A recent discovery of an insect species in Central Arizona could have positive and negative effects on the area's ecology, experts say.

Friends of the Verde River announced last month that tamarisk beetles have been discovered in the 434,000-acre Verde River watershed. The beetles, like their namesake trees, are not native to Arizona, and they feed only on the leaves of tamarisk trees, which were introduced to the U.S. in the 1800s and quickly proliferated.

The beetles can completely strip a tree of its leaves in a short time, and the process kills some of the trees after several years, the organization said. That benefits efforts to restore the Verde River to a natural state, since tamarisks often push out native plants and alter natural habitats.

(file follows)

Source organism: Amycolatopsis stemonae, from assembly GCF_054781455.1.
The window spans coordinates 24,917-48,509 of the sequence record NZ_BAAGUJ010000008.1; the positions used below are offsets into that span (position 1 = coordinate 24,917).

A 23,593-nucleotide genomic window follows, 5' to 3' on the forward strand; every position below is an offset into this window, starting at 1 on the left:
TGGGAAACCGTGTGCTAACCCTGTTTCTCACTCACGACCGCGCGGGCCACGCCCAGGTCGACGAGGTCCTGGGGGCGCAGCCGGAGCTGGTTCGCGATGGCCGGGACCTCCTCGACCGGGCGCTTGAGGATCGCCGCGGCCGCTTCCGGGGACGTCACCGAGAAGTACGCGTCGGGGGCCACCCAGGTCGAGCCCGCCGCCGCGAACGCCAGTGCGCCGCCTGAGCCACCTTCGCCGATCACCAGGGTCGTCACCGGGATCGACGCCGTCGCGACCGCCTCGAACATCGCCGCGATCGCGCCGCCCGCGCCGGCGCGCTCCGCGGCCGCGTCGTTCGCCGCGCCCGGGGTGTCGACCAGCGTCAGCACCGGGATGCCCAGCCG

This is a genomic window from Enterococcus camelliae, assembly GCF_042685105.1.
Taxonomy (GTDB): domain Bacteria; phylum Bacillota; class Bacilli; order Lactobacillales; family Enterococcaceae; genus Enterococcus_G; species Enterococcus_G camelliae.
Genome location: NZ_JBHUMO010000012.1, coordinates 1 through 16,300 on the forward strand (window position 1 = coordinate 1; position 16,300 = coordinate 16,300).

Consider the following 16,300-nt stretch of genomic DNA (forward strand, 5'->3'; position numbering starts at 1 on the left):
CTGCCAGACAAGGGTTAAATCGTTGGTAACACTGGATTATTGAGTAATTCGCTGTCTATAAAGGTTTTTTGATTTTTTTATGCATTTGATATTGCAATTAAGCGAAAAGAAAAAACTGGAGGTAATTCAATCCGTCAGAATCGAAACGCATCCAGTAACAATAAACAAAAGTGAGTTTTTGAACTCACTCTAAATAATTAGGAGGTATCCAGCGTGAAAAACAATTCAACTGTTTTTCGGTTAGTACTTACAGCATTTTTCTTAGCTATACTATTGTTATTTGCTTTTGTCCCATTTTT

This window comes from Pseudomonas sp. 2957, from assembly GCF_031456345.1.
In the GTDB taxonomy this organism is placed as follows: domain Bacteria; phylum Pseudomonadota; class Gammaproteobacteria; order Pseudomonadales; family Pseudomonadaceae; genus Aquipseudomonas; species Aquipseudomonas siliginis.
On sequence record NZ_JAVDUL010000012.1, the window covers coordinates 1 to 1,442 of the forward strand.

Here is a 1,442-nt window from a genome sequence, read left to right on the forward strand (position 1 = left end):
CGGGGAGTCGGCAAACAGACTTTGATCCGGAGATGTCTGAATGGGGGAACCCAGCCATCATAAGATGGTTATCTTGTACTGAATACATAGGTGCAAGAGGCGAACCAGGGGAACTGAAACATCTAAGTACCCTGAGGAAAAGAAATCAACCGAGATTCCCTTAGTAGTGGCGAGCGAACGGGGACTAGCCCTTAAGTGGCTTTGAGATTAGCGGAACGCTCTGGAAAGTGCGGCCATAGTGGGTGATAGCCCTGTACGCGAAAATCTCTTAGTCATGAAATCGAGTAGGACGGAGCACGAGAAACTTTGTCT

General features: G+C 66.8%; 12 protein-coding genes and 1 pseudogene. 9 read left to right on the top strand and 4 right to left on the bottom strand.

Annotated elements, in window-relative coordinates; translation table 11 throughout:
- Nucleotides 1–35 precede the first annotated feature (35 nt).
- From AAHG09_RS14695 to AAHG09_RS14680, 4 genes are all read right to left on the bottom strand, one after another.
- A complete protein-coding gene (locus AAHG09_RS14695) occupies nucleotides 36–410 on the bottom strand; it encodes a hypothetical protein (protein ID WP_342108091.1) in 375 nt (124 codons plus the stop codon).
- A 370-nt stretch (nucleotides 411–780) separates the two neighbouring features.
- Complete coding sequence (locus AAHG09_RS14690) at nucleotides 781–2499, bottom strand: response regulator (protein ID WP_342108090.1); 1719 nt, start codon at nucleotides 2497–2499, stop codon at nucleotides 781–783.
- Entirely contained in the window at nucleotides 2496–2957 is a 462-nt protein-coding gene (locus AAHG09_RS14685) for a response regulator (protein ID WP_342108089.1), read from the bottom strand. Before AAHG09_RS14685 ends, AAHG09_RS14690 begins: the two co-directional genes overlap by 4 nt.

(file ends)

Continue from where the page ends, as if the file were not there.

However, many of the bird species found along the Verde River have begun using tamarisks for nesting, so the death of some tamarisks could impact those birds, Friends of the Verde River said. In particular, the endangered Southwestern willow flycatcher could be put at risk.

Additionally, dead tamarisks will have to be removed to reduce dangers from fire and falling trees, the group said.

Tamarisk beetles were introduced in other states to control tamarisks in the early 2000s, and they expanded into Arizona after an unauthorized release of the beetles in Southern Utah. Researchers plan to continue monitoring for tamarisk beetles throughout the summer.